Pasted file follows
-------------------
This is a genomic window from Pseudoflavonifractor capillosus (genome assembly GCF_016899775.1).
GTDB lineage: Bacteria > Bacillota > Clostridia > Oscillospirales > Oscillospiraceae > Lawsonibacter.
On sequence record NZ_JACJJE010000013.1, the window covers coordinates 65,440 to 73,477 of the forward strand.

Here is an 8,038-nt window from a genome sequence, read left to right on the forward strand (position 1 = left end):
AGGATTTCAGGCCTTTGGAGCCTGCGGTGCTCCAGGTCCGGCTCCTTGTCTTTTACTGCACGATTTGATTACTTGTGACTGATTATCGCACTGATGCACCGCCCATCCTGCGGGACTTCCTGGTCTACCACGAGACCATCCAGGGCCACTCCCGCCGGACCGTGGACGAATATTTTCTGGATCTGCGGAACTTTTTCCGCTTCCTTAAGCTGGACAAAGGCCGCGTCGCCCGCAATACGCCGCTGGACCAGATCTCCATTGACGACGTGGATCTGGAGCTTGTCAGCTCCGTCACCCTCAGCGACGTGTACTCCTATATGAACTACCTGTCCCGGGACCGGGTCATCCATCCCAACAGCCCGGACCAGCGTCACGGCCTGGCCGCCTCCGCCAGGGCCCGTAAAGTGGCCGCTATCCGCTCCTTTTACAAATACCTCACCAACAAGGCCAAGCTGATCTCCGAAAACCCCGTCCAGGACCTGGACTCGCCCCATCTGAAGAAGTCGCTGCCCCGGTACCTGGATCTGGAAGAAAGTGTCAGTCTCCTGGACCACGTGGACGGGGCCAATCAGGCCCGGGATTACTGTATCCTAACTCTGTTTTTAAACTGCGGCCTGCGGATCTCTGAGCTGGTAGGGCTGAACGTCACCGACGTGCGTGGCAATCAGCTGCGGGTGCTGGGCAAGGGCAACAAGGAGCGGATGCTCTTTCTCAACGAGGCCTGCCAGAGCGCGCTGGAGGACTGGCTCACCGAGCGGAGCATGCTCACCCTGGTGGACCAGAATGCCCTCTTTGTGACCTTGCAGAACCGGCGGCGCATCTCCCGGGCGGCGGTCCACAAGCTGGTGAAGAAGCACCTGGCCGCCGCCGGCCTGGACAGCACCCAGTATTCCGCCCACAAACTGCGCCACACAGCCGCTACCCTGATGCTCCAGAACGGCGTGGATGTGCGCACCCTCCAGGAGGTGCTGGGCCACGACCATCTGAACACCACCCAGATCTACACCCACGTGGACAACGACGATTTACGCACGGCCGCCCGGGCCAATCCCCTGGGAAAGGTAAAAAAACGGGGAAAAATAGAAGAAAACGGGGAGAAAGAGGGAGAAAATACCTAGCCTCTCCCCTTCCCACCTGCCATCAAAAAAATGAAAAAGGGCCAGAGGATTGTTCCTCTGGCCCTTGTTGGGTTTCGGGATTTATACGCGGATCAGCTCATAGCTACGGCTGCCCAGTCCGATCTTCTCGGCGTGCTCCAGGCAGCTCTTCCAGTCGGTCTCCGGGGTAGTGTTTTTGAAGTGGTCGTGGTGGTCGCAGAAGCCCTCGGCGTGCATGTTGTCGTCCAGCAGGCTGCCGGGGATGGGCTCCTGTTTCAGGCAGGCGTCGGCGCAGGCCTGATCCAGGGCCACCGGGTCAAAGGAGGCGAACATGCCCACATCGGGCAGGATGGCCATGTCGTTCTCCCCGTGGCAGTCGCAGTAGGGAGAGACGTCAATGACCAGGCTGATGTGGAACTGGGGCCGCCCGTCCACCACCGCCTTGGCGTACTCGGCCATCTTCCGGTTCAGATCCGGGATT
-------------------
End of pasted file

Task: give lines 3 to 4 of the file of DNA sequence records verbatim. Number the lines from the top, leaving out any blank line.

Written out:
On sequence record NZ_JACJJE010000013.1, the window covers coordinates 65,440 to 73,477 of the forward strand.

Here is an 8,038-nt window from a genome sequence, read left to right on the forward strand (position 1 = left end):